The statute of limitations on credit card debt in Washington is 6 years, pursuant to RCW 4.16.040. This was an unsettled question of law in Washington for some time, but the Supreme Court weighed in and ruled as follows:
"We hold that the plain meaning of “account receivable” as used in RCW 4.16.040(2) is “an amount due a business on account from a customer who has bought merchandise or received services.” This meaning encompasses a balance owed by a client to an attorney for legal services performed on behalf of the client on an hourly fee basis without a written fee agreement. RCW 4.16.040(2)'s six-year limitation for an action upon an account receivable incurred in the ordinary course of business applies to Tingey's action to collect attorney fees from Haisch." Tingey v. Haisch, 159 Wn.2d 652.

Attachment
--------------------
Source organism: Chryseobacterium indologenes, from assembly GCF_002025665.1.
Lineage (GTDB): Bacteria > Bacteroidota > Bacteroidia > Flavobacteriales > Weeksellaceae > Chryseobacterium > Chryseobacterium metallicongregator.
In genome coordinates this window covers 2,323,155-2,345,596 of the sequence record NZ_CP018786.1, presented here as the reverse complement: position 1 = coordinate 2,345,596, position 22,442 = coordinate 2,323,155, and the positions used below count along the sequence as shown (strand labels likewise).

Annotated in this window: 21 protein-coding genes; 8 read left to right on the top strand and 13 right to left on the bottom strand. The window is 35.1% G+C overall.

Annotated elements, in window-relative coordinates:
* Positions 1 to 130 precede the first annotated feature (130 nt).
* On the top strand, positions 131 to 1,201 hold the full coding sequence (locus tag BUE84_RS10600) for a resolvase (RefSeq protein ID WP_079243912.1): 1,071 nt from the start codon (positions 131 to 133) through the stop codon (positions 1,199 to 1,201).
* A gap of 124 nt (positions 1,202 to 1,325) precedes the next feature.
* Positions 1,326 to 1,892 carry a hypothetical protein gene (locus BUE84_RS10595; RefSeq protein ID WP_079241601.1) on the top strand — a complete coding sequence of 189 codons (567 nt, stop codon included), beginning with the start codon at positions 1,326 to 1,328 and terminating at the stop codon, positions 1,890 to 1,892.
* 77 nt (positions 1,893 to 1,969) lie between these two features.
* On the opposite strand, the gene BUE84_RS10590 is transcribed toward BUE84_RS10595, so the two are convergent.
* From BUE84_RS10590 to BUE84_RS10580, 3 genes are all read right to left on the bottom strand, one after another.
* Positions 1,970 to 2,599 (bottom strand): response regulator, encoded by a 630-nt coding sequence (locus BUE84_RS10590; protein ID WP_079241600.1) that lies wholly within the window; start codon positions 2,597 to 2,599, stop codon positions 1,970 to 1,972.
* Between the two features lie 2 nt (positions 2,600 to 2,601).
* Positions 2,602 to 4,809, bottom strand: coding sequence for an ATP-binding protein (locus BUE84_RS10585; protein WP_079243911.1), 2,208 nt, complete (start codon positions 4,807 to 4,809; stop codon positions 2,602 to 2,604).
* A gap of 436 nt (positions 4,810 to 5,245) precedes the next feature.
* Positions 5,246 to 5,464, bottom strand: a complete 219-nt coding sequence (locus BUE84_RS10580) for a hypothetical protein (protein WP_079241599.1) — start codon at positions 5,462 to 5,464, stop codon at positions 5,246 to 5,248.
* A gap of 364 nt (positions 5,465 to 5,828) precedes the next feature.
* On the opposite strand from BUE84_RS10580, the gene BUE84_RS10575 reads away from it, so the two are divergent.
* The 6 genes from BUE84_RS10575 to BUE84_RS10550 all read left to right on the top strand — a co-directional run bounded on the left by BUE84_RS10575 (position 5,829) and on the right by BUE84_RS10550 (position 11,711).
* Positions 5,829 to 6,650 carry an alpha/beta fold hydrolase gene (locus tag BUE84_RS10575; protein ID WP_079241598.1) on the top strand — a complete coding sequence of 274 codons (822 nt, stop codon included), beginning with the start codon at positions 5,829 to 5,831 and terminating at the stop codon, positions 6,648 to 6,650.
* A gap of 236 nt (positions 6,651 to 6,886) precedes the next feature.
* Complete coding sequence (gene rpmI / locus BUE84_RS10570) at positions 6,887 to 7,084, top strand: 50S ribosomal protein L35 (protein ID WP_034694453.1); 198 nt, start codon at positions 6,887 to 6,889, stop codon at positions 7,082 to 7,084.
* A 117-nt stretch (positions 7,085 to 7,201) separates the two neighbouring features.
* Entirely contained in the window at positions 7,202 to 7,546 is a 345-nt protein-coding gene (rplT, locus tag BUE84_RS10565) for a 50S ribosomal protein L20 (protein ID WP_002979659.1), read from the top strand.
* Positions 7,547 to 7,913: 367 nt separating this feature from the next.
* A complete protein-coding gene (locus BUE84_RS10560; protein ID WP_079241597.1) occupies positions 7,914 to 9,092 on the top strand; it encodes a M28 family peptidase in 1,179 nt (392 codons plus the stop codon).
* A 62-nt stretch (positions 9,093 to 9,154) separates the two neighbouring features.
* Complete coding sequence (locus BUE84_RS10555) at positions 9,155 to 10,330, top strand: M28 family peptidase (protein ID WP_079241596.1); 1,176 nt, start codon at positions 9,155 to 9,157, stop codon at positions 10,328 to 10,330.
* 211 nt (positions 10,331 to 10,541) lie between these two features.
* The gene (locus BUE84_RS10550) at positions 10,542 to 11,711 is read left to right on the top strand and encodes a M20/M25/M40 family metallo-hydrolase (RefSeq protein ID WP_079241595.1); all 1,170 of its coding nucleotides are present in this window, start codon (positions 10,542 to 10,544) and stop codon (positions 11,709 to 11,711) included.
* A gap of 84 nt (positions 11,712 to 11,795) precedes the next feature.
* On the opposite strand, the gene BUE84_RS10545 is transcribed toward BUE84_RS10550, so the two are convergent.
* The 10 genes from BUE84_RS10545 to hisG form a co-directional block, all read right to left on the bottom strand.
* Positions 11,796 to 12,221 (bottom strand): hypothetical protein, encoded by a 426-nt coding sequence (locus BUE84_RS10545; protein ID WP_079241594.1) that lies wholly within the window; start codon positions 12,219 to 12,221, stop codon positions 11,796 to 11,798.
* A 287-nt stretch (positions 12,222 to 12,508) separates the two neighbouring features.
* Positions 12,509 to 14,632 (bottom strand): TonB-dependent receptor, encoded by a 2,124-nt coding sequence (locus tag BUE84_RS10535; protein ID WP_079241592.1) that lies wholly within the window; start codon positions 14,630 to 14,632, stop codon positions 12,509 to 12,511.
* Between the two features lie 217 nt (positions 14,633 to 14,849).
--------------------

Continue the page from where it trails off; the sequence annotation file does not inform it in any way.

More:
With this definition of "account receivable" I think it would be an uphill battle to try and assert that only a 3 year statute of limitations should apply to credit card debt.
I believe it is 6 years, as the other Attorney had just mentioned. My best to you.
Please do not take my answer to be legal advice that would establish any attorney-client relationship. Please take it as a general response from my own experience in response to your question. I hope you find it helpful.